How to Do Things with Tense and Aspect

Author : Matejka Grgic
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Almost all verbs in Slovene (one of the least researched Slavic languages) have two aspectually different forms, the perfective (PF) and the imperfective (IF). But in institutional settings or settings strongly marked with social hierarchy, only the second, the imperfective form, is used by Slovene speakers in a performative sense. Why is that? And what, in fact, has a Slovene speaker said if (s)he has used the imperfective verb in “performative circumstances”? No doubt that (s)he may be in the process of accomplishing such an act. But at the same time, having the possibility of choosing between the PF and the IF form, (s)he may have also indicated that this act hasn’t been accomplished (yet): as long as we are only promising (IF), we have not really promised anything yet, and if we are only promising (IF), we cannot take anything as having been really promised. That was how Stanislav Škrabec, the 19th century Slovene linguist and the central figure of this book, saw the role of verbal aspect within language use. Being caught in such a dilemma, a question inevitably arises: how do we accomplish an act of promise (or any other performative act) in Slovene? That dilemma – whether to use the perfective or imperfective aspect when accomplishing performative acts – may seem more than artificial at first, but it was very much alive among Slovene linguists at the end of the 19th century. And it was that very dilemma that quite unexpectedly gave rise to the foundations of performativity in Slovene, half a century before Austin! In the present book, the authors try to shed light on this controversy that involved different Slovene scholars for about thirty years, and propose a delocutive hypothesis as a solution for the performative dilemma this controversy unveiled.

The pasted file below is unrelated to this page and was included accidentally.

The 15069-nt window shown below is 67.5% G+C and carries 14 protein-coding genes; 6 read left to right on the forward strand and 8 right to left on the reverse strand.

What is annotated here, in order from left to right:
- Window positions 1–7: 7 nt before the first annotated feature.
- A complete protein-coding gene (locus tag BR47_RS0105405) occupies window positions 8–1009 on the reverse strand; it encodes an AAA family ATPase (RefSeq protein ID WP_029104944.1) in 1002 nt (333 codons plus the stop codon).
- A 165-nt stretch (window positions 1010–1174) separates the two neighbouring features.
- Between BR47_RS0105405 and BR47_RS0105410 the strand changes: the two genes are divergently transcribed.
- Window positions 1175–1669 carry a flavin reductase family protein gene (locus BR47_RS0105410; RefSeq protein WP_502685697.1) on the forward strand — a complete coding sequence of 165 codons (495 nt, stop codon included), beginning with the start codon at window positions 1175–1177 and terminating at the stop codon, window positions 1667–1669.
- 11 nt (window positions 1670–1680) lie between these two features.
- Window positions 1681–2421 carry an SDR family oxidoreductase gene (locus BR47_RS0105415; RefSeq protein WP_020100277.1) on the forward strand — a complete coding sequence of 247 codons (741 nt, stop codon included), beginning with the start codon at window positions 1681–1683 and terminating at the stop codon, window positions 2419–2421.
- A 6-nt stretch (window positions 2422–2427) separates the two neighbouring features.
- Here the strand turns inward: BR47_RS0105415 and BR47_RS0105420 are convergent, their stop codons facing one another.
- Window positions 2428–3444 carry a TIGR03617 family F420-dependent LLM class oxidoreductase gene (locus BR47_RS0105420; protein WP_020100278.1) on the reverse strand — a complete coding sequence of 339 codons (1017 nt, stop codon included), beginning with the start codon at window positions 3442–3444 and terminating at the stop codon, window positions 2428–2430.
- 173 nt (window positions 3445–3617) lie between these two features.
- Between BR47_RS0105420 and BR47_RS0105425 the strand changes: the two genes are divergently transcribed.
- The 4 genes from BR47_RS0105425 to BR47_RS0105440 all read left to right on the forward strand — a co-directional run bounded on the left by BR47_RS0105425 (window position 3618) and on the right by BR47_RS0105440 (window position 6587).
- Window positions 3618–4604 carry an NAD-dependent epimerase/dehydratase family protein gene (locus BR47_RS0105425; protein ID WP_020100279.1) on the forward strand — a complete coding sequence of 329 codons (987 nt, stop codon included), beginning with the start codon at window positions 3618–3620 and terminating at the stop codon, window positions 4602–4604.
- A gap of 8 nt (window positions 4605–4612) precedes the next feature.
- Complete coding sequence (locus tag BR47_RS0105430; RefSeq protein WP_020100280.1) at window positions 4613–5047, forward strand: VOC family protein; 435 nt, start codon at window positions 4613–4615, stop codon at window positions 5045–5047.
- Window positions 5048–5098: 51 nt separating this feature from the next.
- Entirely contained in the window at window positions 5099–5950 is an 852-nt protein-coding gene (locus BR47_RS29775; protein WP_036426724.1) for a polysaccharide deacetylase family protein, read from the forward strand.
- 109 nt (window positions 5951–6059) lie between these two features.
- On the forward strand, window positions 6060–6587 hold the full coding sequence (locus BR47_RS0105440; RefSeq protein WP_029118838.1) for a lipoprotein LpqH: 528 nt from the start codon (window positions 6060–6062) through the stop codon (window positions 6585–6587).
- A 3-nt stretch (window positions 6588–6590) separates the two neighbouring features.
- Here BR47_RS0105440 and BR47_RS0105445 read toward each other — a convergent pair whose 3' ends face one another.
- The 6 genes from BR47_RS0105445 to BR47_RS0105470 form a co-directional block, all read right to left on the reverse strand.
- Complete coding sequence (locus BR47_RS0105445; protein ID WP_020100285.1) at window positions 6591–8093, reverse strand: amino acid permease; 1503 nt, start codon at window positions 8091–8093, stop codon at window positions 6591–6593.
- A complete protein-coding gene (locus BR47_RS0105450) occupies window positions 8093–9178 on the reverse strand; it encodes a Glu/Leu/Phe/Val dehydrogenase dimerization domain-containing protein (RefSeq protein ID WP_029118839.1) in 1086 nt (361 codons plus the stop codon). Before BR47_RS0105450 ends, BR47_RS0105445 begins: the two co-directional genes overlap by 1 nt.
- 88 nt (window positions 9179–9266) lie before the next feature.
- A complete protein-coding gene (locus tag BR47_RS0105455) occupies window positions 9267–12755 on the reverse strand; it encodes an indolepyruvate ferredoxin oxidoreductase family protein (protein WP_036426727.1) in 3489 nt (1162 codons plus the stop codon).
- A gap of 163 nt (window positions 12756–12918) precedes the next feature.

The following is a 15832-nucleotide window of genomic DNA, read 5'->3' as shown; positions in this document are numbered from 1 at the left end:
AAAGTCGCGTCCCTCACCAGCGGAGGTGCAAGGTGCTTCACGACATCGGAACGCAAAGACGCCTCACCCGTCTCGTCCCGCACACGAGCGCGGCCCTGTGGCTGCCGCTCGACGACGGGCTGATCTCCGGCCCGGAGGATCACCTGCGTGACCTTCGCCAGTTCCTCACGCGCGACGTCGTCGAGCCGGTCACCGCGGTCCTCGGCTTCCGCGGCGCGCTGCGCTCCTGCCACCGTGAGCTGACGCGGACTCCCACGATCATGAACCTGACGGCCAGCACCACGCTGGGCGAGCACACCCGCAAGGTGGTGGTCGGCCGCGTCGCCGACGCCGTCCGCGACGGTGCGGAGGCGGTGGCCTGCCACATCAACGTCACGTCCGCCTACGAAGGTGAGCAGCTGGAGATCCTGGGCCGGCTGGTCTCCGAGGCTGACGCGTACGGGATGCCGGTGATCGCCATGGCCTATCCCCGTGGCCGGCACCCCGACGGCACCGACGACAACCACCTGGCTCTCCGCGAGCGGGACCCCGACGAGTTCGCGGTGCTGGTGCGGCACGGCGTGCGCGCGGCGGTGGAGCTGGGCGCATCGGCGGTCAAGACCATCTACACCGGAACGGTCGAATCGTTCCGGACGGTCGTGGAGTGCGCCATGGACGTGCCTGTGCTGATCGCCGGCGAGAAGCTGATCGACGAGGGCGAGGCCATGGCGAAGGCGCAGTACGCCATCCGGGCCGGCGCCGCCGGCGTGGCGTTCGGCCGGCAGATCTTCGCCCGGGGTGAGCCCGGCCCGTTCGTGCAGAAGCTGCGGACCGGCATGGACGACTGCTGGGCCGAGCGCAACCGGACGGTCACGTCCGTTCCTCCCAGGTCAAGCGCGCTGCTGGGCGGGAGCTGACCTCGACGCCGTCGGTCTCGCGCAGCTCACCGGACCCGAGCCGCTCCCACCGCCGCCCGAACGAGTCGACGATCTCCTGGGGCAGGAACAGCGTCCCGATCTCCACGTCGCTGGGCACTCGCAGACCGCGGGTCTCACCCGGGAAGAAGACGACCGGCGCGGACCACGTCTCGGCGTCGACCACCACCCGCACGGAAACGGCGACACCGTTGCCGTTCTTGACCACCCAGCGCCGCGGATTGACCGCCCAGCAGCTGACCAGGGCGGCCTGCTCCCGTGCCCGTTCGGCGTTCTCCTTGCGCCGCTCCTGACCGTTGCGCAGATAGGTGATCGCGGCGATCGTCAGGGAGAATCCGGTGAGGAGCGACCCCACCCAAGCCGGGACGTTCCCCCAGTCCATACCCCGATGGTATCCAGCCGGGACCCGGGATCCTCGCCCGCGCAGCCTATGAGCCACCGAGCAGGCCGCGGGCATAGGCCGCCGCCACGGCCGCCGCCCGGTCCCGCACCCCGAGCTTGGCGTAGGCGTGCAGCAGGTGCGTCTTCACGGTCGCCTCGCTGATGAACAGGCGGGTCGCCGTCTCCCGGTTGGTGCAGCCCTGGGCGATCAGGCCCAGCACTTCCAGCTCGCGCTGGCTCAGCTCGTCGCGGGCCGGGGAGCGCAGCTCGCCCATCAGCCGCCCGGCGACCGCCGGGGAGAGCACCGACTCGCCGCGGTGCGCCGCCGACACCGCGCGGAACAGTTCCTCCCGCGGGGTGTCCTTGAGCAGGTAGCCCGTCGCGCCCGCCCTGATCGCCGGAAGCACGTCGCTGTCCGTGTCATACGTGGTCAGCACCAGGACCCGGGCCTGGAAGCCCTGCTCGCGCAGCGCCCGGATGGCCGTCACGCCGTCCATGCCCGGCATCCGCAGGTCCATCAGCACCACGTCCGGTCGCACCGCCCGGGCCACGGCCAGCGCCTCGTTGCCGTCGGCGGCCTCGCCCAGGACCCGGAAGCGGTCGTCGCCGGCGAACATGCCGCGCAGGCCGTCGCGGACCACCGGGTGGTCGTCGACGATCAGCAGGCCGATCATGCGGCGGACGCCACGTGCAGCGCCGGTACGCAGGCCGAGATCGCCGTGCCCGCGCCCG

Variation and Change in Ancient Greek Tense Aspect and Modality

Author : Klaas Bentein
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In this collective volume, some of the leading experts in the field explore aspects of linguistic variation and change in one of the core areas of Ancient Greek grammar: tense, aspect, and modality.

The Prominence of Tense Aspect and Mood

Author : D.N.S. Bhat
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The book puts forth an exciting hypothesis for the typologist. Its major claim is that languages can generally be regarded as belonging to a tense-prominent, aspect-prominent or mood-prominent language type. This grouping can be based upon the relative prominence that languages attach to one or the other of the three verbal categories, namely tense, aspect and mood, by grammaticalizing the chosen category to a greater degree than others, and by making it more obligatory, more systematic and more pervasive than others. The grouping, however, involves a gradation, as is indeed the case with other typological groupings, with some languages manifesting the relevant characteristic more strikingly than others. There are several characteristics that can be correlated with the relative prominence that languages attach to verbal categories. For example, tense-prominent languages tend to have mostly active but not stative verbs. They also tend to keep adjectives as a distinct category, or group them with nouns but not with verbs. Verbal forms used for foregrounding generally belong to the most prominent verbal category. These and other similar correlations make this typological classification worth pursuing. The book also contains a descriptive study of the three verbal categories.